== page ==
The increasing tax on production of carbon-based fuels will make them more expensive relative to renewable energy sources. This tax-created advantage for renewables would spur their use. The higher cost of products made with fossil fuels would be passed on to consumers in the form of higher gasoline prices and electricity bills. Consumers would gradually demand cheaper products and energy from renewable sources.
The dividend feature would also, in theory, encourage more responsible consumption on an individual level. The dividend would be calculated by dividing the total tax revenue by the number of recipients in the taxing jurisdiction. Although this is not explicitly stated, presumably the amount of the dividend would be calibrated to meet the additional cost of fossil fuel products incurred by the consumer. A consumer would be rewarded by reducing his or her carbon footprint, because by doing so the positive spread between the dividend and the higher cost of energy-related goods would increase. It is estimated that approximately 70% of Americans would come out ahead.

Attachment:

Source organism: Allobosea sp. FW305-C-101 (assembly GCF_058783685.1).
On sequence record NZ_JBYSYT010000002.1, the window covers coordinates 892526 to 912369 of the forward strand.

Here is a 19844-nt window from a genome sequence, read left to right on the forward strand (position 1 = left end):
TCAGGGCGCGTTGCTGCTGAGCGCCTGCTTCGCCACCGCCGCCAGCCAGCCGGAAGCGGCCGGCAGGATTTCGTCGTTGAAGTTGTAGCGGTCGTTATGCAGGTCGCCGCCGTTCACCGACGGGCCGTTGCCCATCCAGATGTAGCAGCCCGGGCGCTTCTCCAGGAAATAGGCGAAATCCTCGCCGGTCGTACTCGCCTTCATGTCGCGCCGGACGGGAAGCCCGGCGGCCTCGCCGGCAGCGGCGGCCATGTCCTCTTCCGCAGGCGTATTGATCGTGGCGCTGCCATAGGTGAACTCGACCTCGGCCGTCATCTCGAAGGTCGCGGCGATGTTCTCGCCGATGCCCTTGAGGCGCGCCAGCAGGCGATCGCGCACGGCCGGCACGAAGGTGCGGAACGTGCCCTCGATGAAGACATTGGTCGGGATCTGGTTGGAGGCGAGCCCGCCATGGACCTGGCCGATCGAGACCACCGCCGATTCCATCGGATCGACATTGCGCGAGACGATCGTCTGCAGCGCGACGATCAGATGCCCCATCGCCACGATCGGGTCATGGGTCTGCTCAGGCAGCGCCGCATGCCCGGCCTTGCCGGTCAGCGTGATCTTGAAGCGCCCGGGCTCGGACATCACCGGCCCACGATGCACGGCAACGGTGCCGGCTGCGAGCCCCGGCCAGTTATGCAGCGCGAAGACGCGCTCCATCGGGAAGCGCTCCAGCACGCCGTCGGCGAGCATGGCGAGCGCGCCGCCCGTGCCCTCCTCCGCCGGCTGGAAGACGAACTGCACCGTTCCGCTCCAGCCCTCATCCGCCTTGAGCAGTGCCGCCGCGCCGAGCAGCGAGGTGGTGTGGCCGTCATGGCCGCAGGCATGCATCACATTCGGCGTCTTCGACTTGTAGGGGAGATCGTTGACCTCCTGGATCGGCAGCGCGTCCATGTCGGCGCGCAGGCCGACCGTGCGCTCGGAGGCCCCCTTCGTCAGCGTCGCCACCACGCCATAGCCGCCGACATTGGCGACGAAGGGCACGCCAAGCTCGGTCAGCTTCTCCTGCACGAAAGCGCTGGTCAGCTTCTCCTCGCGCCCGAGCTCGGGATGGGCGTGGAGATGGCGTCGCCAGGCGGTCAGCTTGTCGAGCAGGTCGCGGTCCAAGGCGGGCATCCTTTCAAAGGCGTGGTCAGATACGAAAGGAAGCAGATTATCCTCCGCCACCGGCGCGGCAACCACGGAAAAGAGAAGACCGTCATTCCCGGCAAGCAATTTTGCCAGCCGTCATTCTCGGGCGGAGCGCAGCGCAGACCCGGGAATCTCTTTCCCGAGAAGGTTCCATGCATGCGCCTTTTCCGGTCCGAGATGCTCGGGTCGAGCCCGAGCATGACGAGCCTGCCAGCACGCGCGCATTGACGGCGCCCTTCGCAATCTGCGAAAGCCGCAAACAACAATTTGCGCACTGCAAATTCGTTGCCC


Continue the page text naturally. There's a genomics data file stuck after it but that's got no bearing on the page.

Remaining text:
But it seems that the real beauty of this proposal is the way it addresses the psychological resistance people have to acting in their own best interest on the climate issue. A white paper published by New America explains this point. The threat of global warming lacks immediacy, seeming to be remote and disconnected from everyday lives. It is difficult to convince people to endure costs now that will benefit others in fifty years. The dividend provides immediate benefits for behavior that is required to secure a much larger, though long-term benefit. It fundamentally alters the cost-benefit time horizon and it would make political support for adoption much more likely.
Is a Carbon Dividend plan politically possible? It would be certain that powerful political interests in states heavily involved with fossil fuel extraction – West Virginia, Texas, Wyoming, Louisiana, and others – would be opposed. Without a “silver bullet” a Carbon Dividend plan would have no better chance than a cap and trade scheme. In other words, no chance. But the dividend might just be that silver bullet. By immediately distributing a financial incentive to support the plan directly to voters, the Carbon Dividend would pay us to do what we should want to do anyway.
There is, of course, the problem of workers whose jobs might be lost because of the decline in fossil fuel industries. This is a problem that exists now for coal miners due to cheaper natural gas prices and automation. A Carbon Dividend Plan would hasten the demise of these industries. Hard as it is for many in West Virginia to accept, the necessity for an effective national response to climate change may require some decisions that have unpleasant local effects. These local effect cannot be the tail that wags the dog.